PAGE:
The absolutely splendid Buddy Guy box set Can't Quit the Blues is worth (re)visiting on a number of fronts, the most immediate of which is that this icon of the blues has once again elevated his contemporary profile opening for Jeff Beck on tour during the summer of 2016 . But El Becko is only one of Guy's most devout admirers: Keith Richards and Gary Clark, Jr. span generations to offer props to him for fashioning the course of their respective careers, while a testimonial from Eric Clapton himself introduces Anthony DeCurtis' fine essay in the handsome forty-eight page booklet in this package that, over the course of three CD's and a DVD enclosed in a hardcover, effectively chronicles Buddy Guy's career in deserving detail.
In terms of the subject's overall prestige as an artist, it's more than a little telling that My Time After Awhile, the video component of Can't Quit the Blues, was produced by Janie Hendrix and John McDermott, administrators for the archive of the former's late brother Jimi Hendrix. The latter's stage histrionics, including playing with his teeth and with the axe behind the back, were theatrical ploys Guy admits he borrowed from Lightning Slim and has used on and off during the course of his career: they are totally in keeping with his largely frenetic style of singing and playing as captured here in recordings that go back thirty odd years. But Buddy is a unique figure for a number of reasons, not the least of which is that his own compositions, like "Stone Crazy" and "Ten Years Ago" populate the credits next to hallowed names of the genre including Muddy Waters ("She's Nineteen Years Old") and Willie Dixon ("Let Me Love You Baby").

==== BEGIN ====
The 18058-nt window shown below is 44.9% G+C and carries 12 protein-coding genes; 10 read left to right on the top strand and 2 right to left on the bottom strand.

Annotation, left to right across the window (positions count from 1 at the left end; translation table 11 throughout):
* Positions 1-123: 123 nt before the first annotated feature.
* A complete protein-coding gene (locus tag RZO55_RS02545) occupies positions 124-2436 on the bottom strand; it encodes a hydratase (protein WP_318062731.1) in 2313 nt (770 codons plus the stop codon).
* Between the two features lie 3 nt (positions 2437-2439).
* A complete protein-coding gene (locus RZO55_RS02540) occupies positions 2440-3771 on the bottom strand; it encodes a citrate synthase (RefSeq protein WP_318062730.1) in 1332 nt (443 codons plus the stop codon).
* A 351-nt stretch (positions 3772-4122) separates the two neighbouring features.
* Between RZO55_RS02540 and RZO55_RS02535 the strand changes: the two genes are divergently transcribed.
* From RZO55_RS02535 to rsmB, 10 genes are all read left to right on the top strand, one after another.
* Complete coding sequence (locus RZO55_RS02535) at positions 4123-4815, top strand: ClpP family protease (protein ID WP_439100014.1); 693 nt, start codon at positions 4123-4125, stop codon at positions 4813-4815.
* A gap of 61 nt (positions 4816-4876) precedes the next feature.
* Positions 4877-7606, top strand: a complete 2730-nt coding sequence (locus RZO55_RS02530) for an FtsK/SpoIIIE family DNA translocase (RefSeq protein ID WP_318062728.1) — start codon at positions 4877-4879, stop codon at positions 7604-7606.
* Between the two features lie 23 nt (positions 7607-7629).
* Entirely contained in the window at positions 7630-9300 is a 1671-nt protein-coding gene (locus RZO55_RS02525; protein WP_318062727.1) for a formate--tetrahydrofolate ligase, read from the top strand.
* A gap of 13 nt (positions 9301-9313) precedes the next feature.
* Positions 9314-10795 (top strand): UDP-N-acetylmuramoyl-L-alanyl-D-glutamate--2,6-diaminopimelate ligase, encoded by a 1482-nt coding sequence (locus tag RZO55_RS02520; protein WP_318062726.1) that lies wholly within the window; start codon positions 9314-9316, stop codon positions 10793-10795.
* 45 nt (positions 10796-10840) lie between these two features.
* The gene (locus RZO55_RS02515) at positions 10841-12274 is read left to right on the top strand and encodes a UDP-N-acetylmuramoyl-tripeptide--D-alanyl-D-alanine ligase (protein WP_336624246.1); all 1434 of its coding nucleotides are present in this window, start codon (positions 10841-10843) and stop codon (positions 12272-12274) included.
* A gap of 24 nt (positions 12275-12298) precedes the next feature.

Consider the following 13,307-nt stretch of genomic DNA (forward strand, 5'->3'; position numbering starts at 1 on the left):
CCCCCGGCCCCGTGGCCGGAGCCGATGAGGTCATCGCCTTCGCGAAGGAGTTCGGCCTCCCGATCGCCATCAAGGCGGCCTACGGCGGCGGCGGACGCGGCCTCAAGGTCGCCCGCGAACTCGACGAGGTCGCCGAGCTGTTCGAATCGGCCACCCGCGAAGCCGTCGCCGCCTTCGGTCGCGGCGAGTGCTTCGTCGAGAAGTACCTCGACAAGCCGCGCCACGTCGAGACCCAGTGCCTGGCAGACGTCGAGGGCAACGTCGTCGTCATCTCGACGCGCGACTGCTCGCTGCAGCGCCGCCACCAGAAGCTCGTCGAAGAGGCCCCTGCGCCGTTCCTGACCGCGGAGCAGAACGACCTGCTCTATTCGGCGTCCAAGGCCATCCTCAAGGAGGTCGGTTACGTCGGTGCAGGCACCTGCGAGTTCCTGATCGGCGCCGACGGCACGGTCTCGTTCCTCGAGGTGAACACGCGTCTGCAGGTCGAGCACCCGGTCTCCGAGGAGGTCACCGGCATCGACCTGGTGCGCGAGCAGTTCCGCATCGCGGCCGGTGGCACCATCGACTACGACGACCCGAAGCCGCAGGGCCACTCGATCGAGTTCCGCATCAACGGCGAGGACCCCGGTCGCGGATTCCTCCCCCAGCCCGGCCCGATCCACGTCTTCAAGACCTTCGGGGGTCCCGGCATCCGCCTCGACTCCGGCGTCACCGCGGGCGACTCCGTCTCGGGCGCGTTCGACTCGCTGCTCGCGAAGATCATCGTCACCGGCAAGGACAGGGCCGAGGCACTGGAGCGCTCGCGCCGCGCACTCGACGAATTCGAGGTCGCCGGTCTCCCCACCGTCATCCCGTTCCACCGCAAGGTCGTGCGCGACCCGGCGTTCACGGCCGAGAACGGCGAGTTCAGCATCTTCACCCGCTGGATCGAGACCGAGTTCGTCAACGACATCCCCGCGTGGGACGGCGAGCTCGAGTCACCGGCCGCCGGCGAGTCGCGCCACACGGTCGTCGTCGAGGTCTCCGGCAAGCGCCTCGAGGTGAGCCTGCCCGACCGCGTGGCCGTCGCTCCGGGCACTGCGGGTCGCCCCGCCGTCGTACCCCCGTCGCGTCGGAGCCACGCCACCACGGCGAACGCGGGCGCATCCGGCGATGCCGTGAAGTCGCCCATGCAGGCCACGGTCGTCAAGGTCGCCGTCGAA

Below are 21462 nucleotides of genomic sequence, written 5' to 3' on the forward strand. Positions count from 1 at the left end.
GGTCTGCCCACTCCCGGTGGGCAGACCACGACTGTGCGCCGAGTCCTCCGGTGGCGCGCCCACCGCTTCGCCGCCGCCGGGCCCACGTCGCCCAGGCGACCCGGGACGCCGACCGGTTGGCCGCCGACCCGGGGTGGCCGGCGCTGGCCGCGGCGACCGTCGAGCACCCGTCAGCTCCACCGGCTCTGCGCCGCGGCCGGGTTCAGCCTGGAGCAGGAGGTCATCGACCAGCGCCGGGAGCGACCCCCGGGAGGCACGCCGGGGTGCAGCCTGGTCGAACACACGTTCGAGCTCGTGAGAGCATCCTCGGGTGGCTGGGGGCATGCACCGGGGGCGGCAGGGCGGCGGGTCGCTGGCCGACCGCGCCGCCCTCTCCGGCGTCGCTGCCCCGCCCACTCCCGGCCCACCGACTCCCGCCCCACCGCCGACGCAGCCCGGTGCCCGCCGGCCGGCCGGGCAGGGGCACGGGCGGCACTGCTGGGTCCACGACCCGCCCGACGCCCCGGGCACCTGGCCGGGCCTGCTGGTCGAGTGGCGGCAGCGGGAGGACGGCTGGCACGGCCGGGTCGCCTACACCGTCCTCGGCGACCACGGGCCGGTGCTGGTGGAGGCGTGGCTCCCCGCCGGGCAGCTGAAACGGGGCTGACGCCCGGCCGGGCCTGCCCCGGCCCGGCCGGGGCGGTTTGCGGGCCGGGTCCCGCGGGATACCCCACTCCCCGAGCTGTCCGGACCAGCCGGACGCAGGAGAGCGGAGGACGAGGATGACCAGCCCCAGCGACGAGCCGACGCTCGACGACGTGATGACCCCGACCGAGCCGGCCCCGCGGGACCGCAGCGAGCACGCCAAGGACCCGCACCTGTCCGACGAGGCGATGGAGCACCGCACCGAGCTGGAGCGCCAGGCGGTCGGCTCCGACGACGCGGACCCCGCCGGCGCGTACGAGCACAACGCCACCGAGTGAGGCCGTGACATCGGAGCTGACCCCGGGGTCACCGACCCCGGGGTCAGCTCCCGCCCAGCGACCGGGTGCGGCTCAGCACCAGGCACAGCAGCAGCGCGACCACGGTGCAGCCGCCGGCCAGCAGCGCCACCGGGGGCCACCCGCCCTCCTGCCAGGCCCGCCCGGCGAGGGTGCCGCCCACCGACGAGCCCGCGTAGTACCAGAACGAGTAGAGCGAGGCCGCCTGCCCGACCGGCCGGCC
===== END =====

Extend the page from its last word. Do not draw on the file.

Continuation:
Almost matching the near ninety-minute playing time of the aforementioned documentary itself, the eleven concert pieces on the DVD again span three decades of Buddy Guy's career. Yet these live performances are hardly mere adjunct to that corollary content, but rather a significant complement to it and, in face, stand on their own as vivid depictions of the musician's versatile gifts. With many of these excerpts taken from appearances at the Montreux Jazz Festival ( two acoustic numbers, "What I'd Say" and "Louise McGhee," are from an appearance in Seattle in 2004), these segments broaden the portrait of Guy as the complete bluesman, illustrating much of what the man himself recounts during the interview segments of the film proper. His good humored story-telling there is interspersed with vintage photos and footage of the various phases of his life and career that in sum paint a most vivid picture, not just of his life, but the times in which he grew up.
Meanwhile, the studio and live recordings, presented chronologically through the three audio discs in the box set, grow in both presence and clarity. What doesn't change appreciably, apart from Guy's somewhat overlooked loyalty to acoustic blues, is the consistency of style here: he rarely moves too far from straightforward blues, altering the tempo more than anything, thus driving home the consistency of his approach by illustrating how a variety of material will accommodate his loyalty to the form. For instance, in its tongue-in-cheek tenor, Mose Allison's "Your Mind is On Vacation" is a far cry the tortured likes of "Five Long Years." And Buddy is hardly averse to contemporary sources of song either: John Hiatt's "Feels Like Rain" appears here in a moving rendition on which Bonnie Raitt and her band supply accompaniment.
Meanwhile, John Mayer, late of Dead & Co., demonstrates his affinity for blues guitar during "I'd Rather Be Blind Crippled And Crazy" (a staple in the repertoire of the now-defunct Derek Trucks Band). It's a direct reflection of how Buddy Guy's career continues at a vigorous pace, accelerated by his 2005 induction into the Rock and Roll Hall of Fame and the homage to him at the Kennedy Center Salute in 2012. Fortuitous as it is for blues aficionados and music-lovers in general, the detailed timeline included in Can't Quit The Blues, as impressive as it is as a summary of his career up to the release date of the box, is eventually going to require some extensive updates.
Track Listing: CD 1: The Way You Been Treating Me; Sit And Cry (The Blues); This Is The End;